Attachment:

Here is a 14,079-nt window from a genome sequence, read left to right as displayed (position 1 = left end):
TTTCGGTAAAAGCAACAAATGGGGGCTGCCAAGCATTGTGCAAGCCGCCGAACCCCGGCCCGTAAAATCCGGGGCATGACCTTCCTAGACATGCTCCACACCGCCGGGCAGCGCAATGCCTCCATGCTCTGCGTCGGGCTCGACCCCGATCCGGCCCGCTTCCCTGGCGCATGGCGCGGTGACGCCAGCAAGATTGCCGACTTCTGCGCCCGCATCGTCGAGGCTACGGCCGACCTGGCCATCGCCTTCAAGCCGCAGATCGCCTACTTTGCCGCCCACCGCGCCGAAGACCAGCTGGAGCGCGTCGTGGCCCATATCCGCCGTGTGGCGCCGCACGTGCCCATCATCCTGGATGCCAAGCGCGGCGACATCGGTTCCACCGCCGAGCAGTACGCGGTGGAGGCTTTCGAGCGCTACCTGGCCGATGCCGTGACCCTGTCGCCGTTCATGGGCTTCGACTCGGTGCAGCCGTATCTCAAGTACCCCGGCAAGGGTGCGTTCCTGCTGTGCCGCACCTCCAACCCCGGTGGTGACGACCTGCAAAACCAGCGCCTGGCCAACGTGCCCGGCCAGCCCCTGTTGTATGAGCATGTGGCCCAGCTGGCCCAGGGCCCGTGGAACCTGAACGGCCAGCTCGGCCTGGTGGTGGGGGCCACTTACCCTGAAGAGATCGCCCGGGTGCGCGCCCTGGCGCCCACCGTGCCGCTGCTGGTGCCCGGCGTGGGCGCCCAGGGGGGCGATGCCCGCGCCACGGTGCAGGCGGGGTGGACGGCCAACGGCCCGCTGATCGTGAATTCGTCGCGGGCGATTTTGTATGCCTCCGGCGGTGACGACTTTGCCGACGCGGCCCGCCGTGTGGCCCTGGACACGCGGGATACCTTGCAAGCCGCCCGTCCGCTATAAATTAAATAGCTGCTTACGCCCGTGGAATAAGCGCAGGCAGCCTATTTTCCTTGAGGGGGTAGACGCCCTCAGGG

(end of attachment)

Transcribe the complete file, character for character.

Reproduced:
Here is a 14,079-nt window from a genome sequence, read left to right as displayed (position 1 = left end):
TTTCGGTAAAAGCAACAAATGGGGGCTGCCAAGCATTGTGCAAGCCGCCGAACCCCGGCCCGTAAAATCCGGGGCATGACCTTCCTAGACATGCTCCACACCGCCGGGCAGCGCAATGCCTCCATGCTCTGCGTCGGGCTCGACCCCGATCCGGCCCGCTTCCCTGGCGCATGGCGCGGTGACGCCAGCAAGATTGCCGACTTCTGCGCCCGCATCGTCGAGGCTACGGCCGACCTGGCCATCGCCTTCAAGCCGCAGATCGCCTACTTTGCCGCCCACCGCGCCGAAGACCAGCTGGAGCGCGTCGTGGCCCATATCCGCCGTGTGGCGCCGCACGTGCCCATCATCCTGGATGCCAAGCGCGGCGACATCGGTTCCACCGCCGAGCAGTACGCGGTGGAGGCTTTCGAGCGCTACCTGGCCGATGCCGTGACCCTGTCGCCGTTCATGGGCTTCGACTCGGTGCAGCCGTATCTCAAGTACCCCGGCAAGGGTGCGTTCCTGCTGTGCCGCACCTCCAACCCCGGTGGTGACGACCTGCAAAACCAGCGCCTGGCCAACGTGCCCGGCCAGCCCCTGTTGTATGAGCATGTGGCCCAGCTGGCCCAGGGCCCGTGGAACCTGAACGGCCAGCTCGGCCTGGTGGTGGGGGCCACTTACCCTGAAGAGATCGCCCGGGTGCGCGCCCTGGCGCCCACCGTGCCGCTGCTGGTGCCCGGCGTGGGCGCCCAGGGGGGCGATGCCCGCGCCACGGTGCAGGCGGGGTGGACGGCCAACGGCCCGCTGATCGTGAATTCGTCGCGGGCGATTTTGTATGCCTCCGGCGGTGACGACTTTGCCGACGCGGCCCGCCGTGTGGCCCTGGACACGCGGGATACCTTGCAAGCCGCCCGTCCGCTATAAATTAAATAGCTGCTTACGCCCGTGGAATAAGCGCAGGCAGCCTATTTTCCTTGAGGGGGTAGACGCCCTCAGGG